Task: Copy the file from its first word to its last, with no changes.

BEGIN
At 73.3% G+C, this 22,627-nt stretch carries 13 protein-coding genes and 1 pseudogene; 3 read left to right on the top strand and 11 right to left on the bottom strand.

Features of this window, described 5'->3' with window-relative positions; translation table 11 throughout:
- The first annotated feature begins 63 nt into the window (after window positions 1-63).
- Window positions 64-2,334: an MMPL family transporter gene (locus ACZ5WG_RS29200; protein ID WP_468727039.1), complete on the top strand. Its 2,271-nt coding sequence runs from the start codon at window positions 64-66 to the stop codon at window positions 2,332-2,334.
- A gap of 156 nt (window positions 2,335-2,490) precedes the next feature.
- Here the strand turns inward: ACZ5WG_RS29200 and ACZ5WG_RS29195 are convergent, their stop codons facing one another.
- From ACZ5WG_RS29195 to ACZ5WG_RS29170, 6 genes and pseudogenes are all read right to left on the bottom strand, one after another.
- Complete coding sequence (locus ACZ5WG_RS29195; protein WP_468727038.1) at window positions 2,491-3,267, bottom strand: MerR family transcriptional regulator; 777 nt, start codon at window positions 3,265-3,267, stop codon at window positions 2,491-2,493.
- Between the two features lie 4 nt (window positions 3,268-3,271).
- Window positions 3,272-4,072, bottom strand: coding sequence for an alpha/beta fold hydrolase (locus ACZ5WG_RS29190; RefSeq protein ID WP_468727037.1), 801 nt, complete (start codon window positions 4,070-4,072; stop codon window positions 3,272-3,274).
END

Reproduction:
At 73.3% G+C, this 22,627-nt stretch carries 13 protein-coding genes and 1 pseudogene; 3 read left to right on the top strand and 11 right to left on the bottom strand.

Features of this window, described 5'->3' with window-relative positions; translation table 11 throughout:
- The first annotated feature begins 63 nt into the window (after window positions 1-63).
- Window positions 64-2,334: an MMPL family transporter gene (locus ACZ5WG_RS29200; protein ID WP_468727039.1), complete on the top strand. Its 2,271-nt coding sequence runs from the start codon at window positions 64-66 to the stop codon at window positions 2,332-2,334.
- A gap of 156 nt (window positions 2,335-2,490) precedes the next feature.
- Here the strand turns inward: ACZ5WG_RS29200 and ACZ5WG_RS29195 are convergent, their stop codons facing one another.
- From ACZ5WG_RS29195 to ACZ5WG_RS29170, 6 genes and pseudogenes are all read right to left on the bottom strand, one after another.
- Complete coding sequence (locus ACZ5WG_RS29195; protein WP_468727038.1) at window positions 2,491-3,267, bottom strand: MerR family transcriptional regulator; 777 nt, start codon at window positions 3,265-3,267, stop codon at window positions 2,491-2,493.
- Between the two features lie 4 nt (window positions 3,268-3,271).
- Window positions 3,272-4,072, bottom strand: coding sequence for an alpha/beta fold hydrolase (locus ACZ5WG_RS29190; RefSeq protein ID WP_468727037.1), 801 nt, complete (start codon window positions 4,070-4,072; stop codon window positions 3,272-3,274).